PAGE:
I heard today that one in three kids in the UK does not own a book. I would be dead if I had never found books. So I wouldn’t call them a luxury or a leisure item. I’d call them allies in the life and death struggle.
My old Jewish friend Mona Howard – nearly 90 and totally aware, says that we go through life carrying 2 bags: Time and Money. The Life and Death Struggle. When we are confronted, with difficulties or when we have personal problems, we have to know which bag to go to. Is it Time and Money, or is it more central to the core of who we are?
Books have always been central to the core of me. Fiction and poetry made me who I am; inevitable that I would start making the books in return.
How hard you’re working is a good indicator of whether you’re doing the right or wrong thing with life. There’s that quote about “Work is being somewhere when you’d rather be somewhere else” – but I can’t work too hard just now, because I can’t think of anywhere else I’d rather be.
Every comedian is Marmite. You have that reflex action whereby you laugh or you don’t. You either love us or are left lost. The tragedy for comedians is there’s nothing more they want than to be liked. We desperately seek approval. It’s almost like a personality disorder you can do as a job.
It’s wonderful to get an award, but as John Gielgud once said, the next day you’ve got to start getting better. It would be very easy to let our feet get stuck in the sand.
I didn’t have any vices before the internet. There are a lot of cracks in the day, moments where you don’t know what to do next, so you have a little hole where you look at your phone. You want something that will mean you’re not alone in that moment.
My advice is to do what you can this second. Big plans that rely on other people, new equipment, long periods of time… they’re no good. What can you do right now? Delve under the anxieties until you get to a place that’s mysterious enough.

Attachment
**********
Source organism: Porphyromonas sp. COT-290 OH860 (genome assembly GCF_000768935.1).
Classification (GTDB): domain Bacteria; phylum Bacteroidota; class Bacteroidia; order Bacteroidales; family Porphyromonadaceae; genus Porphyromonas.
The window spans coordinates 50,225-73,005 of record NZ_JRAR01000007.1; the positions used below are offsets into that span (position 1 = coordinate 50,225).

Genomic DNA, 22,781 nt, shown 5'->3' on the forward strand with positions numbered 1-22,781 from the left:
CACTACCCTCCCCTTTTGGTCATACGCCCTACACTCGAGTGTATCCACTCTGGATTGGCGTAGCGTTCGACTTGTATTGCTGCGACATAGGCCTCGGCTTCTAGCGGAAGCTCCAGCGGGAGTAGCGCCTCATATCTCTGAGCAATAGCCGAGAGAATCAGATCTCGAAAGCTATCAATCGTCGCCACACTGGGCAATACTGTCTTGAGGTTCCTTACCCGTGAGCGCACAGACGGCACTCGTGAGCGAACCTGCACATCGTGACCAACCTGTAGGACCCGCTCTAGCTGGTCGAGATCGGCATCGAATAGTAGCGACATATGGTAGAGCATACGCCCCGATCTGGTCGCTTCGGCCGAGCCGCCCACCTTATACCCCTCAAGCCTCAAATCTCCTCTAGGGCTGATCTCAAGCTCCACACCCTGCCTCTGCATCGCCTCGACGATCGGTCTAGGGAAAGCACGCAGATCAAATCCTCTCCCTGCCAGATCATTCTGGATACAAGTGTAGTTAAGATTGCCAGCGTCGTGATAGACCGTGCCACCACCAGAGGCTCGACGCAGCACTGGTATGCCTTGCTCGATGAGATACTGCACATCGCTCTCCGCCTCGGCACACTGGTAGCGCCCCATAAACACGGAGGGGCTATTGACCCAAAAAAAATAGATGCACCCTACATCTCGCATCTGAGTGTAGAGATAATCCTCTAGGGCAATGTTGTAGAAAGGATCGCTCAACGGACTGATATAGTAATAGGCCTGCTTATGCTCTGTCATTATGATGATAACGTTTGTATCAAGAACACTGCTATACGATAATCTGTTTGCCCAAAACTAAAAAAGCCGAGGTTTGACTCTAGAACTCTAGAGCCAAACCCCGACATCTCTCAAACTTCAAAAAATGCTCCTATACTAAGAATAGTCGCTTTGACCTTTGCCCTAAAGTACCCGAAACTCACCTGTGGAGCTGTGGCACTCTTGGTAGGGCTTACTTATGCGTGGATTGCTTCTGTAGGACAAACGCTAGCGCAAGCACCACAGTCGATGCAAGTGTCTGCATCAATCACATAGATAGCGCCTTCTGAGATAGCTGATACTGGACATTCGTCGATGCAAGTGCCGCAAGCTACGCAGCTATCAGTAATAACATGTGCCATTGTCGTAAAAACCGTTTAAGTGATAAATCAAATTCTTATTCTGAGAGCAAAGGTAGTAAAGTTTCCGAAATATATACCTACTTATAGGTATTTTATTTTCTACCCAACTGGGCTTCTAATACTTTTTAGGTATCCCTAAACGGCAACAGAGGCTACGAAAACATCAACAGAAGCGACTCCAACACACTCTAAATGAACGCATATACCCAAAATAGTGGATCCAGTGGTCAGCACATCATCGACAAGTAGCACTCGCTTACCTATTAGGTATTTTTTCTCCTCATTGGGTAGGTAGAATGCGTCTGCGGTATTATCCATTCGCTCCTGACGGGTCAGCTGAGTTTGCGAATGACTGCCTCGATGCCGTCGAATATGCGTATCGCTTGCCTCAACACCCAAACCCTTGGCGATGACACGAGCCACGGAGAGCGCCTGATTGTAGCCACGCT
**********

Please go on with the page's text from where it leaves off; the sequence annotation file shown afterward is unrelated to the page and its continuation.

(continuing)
Do dialogue-let’s say-between a hobo and a high-class hooker, then between an ambulance chaser and a guy who sells scorecards at the ballpark-let’s say-about the meaning of money. Between pints, get the arch of the dart down pat. Shoot foul shots day in and rim out. Pick a sentence at random from a randomly selected book, and another from another volume also chosen by chance; then write a paragraph which will be a reasonable bridge between them. And it does get easier to do what you have done, sing what you’ve so often sung; it gets so easy, sometimes, that what was once a challenge passes over into thoughtless routine. So the bar must be raised a few notches, one’s handicap increased, the stakes trebled, tie both hands behind your back. Refuse the blindfold, refuse the final cigarette, refuse the proffered pizza. Do dialogue in dialect: a Welshman and a Scot arguing about an onion. Hardest of all: start over.
WILLIAM H. GASS
~ Originally published by Drawn & Quarterly in 1990(!) in their self-titled anthology. Later reprinted in my collection Black Cat Crossing.
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Grammar is a piano I play by ear, since I seem to have been out of school the year the rules were mentioned. All I know of grammar is its infinite power. To shift the structure of a sentence alters the meaning of that sentence, as definitely and inflexibly as the position of a camera alters the meaning of the object being photographed. Many people know about camera angles now, but not so many know about sentences. The arrangement of words matters, and the arrangement you want can be found in the picture in you mind. The picture dictates the arrangement. The picture dictates whether this will be a sentence with or without clauses, a sentence that ends hard or a dying-fall sentence, long or short, active or passive. The picture tells you how to arrange words and the arrangement of the words tells you, or tells me, what’s going on in the picture. Nota bene.*
It tells you.
You don’t tell it.
From today’s Postsecret blog
Other parts of Again to Carthage offer a bit of marathon training advice: focus on building endurance, stamina, and speed by targeted workouts, not arbitrary long runs. And perhaps most movingly, there’s the observation that what really counts is not the climax, the Big Event — it’s all the work to get there. From Chapter 36:
“What I mean is that someone sees a race, and they think that’s what you do. They sort of know you had to train, but they weren’t watching then, so they don’t understand how incredibly much of it there is. But to us, it’s almost the whole thing. Racing is just this little tiny ritual we go through after everything else has been done. It’s a hood ornament.”